CS3733OSExamReview - CS 3733 Operating Systems First...

Info iconThis preview shows pages 1–3. Sign up to view the full content.

View Full Document Right Arrow Icon
CS 3733 Operating Systems First Midterm Exam Review: Spring 2006 This will be a closed book exam. Listed here are the major topics covered on the midterm exam. 1. Introduction: what is an operating system? a. Buffering - A method of overlapping the I/O of a job with its execution. After data has been read and while the CPU starts execution, the input device is instructed to begin the next input immediately so that it is in memory when it is requested. b. Spooling - S imultaneous P eripheral O peration O n- L ine Using a disk or similar device as a large buffer, for reading as far ahead as possible on input devices or storing output files until the output device (or devices) are ready for them. Buffering overlaps the I/O of a job with its own computation. Spooling overlaps the I/O of a job with the computation of all other jobs. Spooling can be used to provide a job pool. c. Multiprogramming - Several jobs from the job pool are kept in memory. The OS picks and begins execution of one of these jobs. If the job needs to wait for an I/O device the OS switches to executing another job. When that job needs to wait the OS switches to another job. The CPU therefore can be kept busy more of the time. We say these jobs are being run concurrently. This is an aspect of operating systems that adds much of its complexity. d. Time sharing - This is an extension of multiprogramming. No job is allowed to use the CPU for more than a certain time, called the quantum. A timer is set when a job enters the CPU. If the timer expires before the job request I/O, another job is chosen for execution. If the quantum is small compared to a human time scale, it seems as if many jobs are running simultaneously. This allows for a high degree of interaction between the user and the computer without the associated inefficiency as the CPU waits for the user to push a key. Similar to when only one person could use a computer at a time. Note: if there is only one CPU, at most one user job can be running at any time.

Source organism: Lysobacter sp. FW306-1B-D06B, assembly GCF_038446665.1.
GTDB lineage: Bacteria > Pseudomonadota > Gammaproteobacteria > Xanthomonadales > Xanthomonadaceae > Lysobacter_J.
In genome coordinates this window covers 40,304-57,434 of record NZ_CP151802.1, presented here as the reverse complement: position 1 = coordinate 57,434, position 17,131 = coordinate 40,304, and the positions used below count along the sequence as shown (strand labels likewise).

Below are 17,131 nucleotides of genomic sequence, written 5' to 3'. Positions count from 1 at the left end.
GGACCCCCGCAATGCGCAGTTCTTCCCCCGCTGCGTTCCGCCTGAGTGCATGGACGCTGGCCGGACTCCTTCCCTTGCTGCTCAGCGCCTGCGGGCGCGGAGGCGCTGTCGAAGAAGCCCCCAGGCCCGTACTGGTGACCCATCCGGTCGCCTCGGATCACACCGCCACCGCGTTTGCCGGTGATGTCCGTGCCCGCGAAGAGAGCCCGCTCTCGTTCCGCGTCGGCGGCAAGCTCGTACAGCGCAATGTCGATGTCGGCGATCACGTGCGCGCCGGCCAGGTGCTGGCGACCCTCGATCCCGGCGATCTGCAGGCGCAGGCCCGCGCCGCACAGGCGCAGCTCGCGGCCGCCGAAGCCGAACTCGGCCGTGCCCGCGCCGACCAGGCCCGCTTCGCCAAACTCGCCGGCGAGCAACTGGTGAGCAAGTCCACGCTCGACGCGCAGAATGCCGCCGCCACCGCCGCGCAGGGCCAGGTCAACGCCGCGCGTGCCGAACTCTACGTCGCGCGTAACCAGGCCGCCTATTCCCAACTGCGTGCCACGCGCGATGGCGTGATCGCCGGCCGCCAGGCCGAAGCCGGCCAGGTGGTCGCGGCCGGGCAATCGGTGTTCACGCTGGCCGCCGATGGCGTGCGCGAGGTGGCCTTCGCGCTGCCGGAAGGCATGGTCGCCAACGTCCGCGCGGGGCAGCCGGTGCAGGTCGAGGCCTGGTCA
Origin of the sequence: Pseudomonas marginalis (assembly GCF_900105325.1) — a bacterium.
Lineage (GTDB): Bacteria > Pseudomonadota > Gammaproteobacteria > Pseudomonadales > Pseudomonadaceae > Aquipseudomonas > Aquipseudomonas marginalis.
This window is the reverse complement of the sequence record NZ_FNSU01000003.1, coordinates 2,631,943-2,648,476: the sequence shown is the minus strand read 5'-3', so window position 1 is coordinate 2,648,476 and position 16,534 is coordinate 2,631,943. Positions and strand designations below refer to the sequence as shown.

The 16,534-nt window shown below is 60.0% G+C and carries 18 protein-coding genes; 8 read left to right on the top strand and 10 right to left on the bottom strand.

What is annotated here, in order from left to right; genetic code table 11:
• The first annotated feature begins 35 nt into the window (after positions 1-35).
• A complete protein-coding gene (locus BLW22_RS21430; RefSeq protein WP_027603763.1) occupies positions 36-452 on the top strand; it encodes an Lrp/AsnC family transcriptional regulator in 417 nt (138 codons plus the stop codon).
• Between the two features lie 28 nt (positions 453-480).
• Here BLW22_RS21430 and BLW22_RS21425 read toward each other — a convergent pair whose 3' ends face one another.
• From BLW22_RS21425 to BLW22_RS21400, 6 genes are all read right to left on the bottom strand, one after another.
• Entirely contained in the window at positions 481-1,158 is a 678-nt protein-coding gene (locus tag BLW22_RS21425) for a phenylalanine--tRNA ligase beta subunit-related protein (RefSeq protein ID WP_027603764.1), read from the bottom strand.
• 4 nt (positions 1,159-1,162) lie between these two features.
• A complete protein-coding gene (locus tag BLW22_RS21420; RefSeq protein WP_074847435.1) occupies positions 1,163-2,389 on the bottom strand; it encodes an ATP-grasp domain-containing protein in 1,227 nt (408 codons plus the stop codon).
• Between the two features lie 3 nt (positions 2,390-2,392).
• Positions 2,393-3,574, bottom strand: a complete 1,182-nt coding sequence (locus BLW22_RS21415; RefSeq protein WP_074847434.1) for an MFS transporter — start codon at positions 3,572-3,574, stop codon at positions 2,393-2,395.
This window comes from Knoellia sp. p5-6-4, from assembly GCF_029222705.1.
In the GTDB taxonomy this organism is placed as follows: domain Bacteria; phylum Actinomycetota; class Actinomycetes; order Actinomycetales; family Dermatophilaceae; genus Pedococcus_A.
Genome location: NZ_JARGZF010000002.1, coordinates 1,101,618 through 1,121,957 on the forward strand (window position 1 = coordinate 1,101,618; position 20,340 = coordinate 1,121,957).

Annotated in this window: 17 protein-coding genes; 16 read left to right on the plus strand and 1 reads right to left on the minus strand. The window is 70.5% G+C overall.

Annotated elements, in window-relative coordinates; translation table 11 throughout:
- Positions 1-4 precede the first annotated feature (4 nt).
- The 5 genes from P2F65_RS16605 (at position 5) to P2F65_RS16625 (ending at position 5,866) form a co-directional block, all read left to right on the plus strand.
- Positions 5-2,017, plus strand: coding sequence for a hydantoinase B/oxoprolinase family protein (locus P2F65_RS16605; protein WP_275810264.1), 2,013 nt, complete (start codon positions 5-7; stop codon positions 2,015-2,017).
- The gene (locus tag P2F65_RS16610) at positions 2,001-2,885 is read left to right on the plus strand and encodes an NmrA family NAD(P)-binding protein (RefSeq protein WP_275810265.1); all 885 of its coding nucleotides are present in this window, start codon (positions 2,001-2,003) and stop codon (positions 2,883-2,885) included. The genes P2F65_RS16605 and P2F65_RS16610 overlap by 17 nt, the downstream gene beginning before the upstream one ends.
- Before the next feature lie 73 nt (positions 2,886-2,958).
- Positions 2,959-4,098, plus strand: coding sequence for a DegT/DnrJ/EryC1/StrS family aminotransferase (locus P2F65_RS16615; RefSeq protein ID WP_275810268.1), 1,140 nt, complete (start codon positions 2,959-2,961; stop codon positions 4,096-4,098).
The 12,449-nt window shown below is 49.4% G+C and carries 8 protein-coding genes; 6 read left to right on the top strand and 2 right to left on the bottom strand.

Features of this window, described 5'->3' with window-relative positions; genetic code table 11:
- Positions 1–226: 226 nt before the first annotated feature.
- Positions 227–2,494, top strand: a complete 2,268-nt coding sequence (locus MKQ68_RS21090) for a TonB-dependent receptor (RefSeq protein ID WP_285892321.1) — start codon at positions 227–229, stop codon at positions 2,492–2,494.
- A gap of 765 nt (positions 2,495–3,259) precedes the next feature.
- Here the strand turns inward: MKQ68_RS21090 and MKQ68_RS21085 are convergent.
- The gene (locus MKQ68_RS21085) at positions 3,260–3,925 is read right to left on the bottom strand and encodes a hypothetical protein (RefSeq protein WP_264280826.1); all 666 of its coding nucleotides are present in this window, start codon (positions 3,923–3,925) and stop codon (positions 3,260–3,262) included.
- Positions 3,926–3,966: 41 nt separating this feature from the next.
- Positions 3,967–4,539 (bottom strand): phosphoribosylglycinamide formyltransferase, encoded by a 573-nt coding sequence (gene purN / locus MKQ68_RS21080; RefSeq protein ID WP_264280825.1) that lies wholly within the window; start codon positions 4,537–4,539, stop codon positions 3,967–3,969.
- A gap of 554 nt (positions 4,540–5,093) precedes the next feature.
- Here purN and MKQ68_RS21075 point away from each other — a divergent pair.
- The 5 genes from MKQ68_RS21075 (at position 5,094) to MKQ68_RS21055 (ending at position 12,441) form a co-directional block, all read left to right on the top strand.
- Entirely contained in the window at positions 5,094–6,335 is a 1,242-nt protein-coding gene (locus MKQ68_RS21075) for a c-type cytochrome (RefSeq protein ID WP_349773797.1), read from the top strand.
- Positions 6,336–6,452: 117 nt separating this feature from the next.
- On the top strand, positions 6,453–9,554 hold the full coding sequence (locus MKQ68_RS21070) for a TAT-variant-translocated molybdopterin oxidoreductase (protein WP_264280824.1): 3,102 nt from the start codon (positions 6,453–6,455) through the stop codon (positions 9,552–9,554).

Background image of page 1

Info iconThis preview has intentionally blurred sections. Sign up to view the full version.

View Full Document Right Arrow Icon
e. D istributed systems - There are two schemes for using several physical processors for computation. In tightly coupled systems processors share memory and a clock. In loosely coupled systems each processor has its own local memory but they share communication lines. These loosely coupled systems are referred to as distributed systems. Here are some advantages: i. Resource sharing --- files, printers, software ii. Computation Speed Up iii. A computation may be broken into parts, each done on a different processor. iv. Reliability --- If one processor goes down, the rest will still be able to do useful work. v. Communication --- Mail and the Web 2. Processes a. Process state b. Process control block – A process in an operating system is represented by a data structure known as a process control block (PCB) or process descriptor. The PCB contains important information about the specific process including: The current state of the process i.e., whether it is ready, running, waiting, or whatever.
Background image of page 2
Image of page 3
This is the end of the preview. Sign up to access the rest of the document.

{[ snackBarMessage ]}

Page1 / 12

CS3733OSExamReview - CS 3733 Operating Systems First...

This preview shows document pages 1 - 3. Sign up to view the full document.

View Full Document Right Arrow Icon
Ask a homework question - tutors are online